DES MOINES — Republicans in the Iowa Senate on Tuesday voted again to give voters a chance to decide whether the Iowa Constitution guarantees a right to an abortion.
House Joint Resolution 5, which won Senate approval on a 30-17 party-line vote, would ask voters whether they want to add language to the Iowa Constitution to make clear there is no constitutional right to an abortion or requirement for public funding of abortions. Under Iowa’s statutory criteria, a resolution seeking to amend the constitution must be approved in exactly the same form by consecutive General Assemblies before the issue would come before Iowa voters during a general election.
Before passing HJR 5, Senate Republicans amended the Iowa House-passed language — adopted by a 55-44 margin in January — with wording saying the amendment is necessary “to defend the dignity of all human life, and to protect mothers and unborn children from efforts to expand abortion even to the day of birth, we the people of the State of Iowa declare that this Constitution shall not be construed to recognize, grant, or secure a right to abortion or require the public funding of abortion.”
The Senate’s amended resolution must be approved either this year or next by the House and then win the support of the House and Senate again during the 90th General Assembly in 2023. The resolution then to come before voters on the November 2024 general election. Senators previously approved the language, but the bill failed to clear the House last year. So Republicans restarted the process this session.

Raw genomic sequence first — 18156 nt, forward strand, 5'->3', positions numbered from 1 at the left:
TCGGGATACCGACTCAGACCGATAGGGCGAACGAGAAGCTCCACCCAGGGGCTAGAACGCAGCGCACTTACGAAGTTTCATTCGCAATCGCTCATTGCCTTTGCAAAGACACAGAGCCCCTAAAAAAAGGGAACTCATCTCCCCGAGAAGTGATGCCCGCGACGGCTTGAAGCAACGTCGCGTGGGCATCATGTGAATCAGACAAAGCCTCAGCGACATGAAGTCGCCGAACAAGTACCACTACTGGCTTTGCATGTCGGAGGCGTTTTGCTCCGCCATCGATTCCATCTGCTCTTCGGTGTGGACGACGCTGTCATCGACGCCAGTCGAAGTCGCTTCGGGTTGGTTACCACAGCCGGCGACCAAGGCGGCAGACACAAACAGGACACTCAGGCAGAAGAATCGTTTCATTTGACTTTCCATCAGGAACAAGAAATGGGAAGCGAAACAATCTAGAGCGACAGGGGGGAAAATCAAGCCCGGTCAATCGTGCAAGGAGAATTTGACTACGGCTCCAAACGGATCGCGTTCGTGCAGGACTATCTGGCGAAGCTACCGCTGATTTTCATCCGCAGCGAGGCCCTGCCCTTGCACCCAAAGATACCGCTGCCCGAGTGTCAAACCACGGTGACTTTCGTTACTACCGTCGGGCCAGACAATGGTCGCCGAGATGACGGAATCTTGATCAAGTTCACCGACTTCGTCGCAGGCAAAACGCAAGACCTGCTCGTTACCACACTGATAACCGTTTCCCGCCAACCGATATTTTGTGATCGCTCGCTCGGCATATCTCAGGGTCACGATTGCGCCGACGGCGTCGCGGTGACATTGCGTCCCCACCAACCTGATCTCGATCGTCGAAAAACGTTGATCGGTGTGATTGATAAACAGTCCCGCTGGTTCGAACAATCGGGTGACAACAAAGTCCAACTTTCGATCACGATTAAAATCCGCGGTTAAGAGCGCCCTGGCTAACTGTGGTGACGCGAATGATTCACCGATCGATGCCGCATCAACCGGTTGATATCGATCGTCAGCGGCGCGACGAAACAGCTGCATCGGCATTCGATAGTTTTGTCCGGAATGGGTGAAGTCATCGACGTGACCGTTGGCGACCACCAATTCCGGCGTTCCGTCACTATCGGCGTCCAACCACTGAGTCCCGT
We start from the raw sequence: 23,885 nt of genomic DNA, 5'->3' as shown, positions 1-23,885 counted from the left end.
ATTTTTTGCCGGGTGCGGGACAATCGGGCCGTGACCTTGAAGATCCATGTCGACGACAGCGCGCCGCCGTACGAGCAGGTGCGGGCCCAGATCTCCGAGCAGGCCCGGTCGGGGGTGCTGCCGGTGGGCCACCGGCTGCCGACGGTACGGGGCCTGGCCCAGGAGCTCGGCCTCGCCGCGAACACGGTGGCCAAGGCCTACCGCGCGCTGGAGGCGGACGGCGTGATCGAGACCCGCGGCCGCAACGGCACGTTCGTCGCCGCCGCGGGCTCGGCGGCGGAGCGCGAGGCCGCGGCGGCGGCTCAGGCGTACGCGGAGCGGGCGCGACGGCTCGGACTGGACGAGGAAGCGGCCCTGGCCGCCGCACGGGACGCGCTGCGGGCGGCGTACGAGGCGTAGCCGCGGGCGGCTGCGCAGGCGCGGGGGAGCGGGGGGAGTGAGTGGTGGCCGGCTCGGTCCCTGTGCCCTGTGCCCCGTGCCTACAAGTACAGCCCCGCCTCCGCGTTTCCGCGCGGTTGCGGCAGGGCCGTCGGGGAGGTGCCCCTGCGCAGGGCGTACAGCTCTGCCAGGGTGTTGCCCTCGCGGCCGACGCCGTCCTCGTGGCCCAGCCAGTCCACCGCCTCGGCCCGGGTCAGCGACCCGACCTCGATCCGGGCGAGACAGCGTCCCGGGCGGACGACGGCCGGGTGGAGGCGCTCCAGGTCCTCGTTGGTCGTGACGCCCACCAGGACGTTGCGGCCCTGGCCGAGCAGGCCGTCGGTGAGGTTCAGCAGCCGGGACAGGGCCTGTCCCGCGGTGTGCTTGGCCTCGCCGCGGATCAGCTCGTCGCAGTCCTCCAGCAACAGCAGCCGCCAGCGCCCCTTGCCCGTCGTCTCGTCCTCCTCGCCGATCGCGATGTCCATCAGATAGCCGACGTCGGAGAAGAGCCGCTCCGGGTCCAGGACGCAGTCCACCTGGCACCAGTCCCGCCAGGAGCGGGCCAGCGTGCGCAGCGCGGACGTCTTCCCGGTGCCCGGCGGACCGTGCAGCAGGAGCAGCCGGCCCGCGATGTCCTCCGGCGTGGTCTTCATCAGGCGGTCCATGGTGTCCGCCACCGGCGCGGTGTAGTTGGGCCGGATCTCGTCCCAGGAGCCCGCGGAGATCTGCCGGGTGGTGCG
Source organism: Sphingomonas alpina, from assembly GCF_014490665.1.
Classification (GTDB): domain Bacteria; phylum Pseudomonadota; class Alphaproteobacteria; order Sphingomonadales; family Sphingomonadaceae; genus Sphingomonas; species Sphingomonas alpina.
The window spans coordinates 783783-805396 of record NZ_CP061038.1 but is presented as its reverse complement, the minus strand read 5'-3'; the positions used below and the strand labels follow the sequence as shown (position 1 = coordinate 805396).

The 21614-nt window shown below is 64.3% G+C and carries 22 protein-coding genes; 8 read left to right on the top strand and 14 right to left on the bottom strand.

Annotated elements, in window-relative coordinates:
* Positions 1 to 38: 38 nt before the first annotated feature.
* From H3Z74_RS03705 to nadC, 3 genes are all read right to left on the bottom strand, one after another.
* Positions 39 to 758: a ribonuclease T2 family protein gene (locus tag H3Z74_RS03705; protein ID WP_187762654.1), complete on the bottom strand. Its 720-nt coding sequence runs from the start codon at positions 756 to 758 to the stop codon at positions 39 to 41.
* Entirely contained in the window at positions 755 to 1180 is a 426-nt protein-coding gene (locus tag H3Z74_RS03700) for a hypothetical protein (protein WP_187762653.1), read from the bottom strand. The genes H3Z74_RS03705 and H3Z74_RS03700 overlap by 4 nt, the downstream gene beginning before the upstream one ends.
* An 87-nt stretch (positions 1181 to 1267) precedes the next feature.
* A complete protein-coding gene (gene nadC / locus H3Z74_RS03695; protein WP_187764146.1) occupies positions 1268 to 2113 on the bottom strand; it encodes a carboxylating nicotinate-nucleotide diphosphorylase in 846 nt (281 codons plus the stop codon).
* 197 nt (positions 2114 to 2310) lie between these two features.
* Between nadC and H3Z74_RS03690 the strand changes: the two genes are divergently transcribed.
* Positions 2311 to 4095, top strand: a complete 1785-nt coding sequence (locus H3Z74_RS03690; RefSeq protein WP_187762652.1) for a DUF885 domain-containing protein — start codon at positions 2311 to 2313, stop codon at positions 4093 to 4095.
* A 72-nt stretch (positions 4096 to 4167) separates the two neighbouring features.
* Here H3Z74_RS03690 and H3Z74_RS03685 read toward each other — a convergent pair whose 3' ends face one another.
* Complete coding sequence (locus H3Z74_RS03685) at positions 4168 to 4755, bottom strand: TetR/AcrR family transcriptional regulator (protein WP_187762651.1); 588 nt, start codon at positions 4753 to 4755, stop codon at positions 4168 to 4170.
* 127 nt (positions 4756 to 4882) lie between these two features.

“We have an opportunity today to stand for life,” said Sen. Jim Carlin, R-Sioux City. But Sen. Jackie Smith, D-Sioux City, said senators were “debating an amendment that would make women less free.”
Proponents said the amendment is necessary to correct a “judicial overreach” by the Iowa Supreme Court, which in a 5-2 decision in 2018 found a right to an abortion in the state constitution.
That ruling also threw out a 72-hour waiting period requirement lawmakers had approved a year earlier.
Sen. Eric Giddens, D-Cedar Falls, expressed concern that the resolution would “pave the way for more countless abortion restrictions and bans.”
But Sen. Julian Garrett, R-Indianola, countered it did not directly affect abortion as much as it reined in a court that “just made up law” and return that power to the Legislature and the people.
Under a separate bill that received Senate approval by a 29-17 margin Tuesday, five school districts with voluntary diversity plans soon no longer will be allowed to reject open enrollment requests from students who wish to attend a different public school.
Proponents of House File 228 say the change is needed so parents — not bureaucrats — can decide what school setting is best for their children’s educational needs. Critics countered that ending the current arrangement would take away local control and upset the socioeconomic balance of the five districts that have diversity plans by opening the likelihood of “white flight” in some affected areas.
School officials in the West Liberty, Postville, Waterloo, Davenport and Des Moines districts have policies that restrict but do not bar higher-earning families from enrolling students in other districts via Iowa’s open-enrollment option. Schools that qualify for a diversity plan have 20% of students or more receiving free or reduced lunch.
The bill was amended and returns to the House for consideration.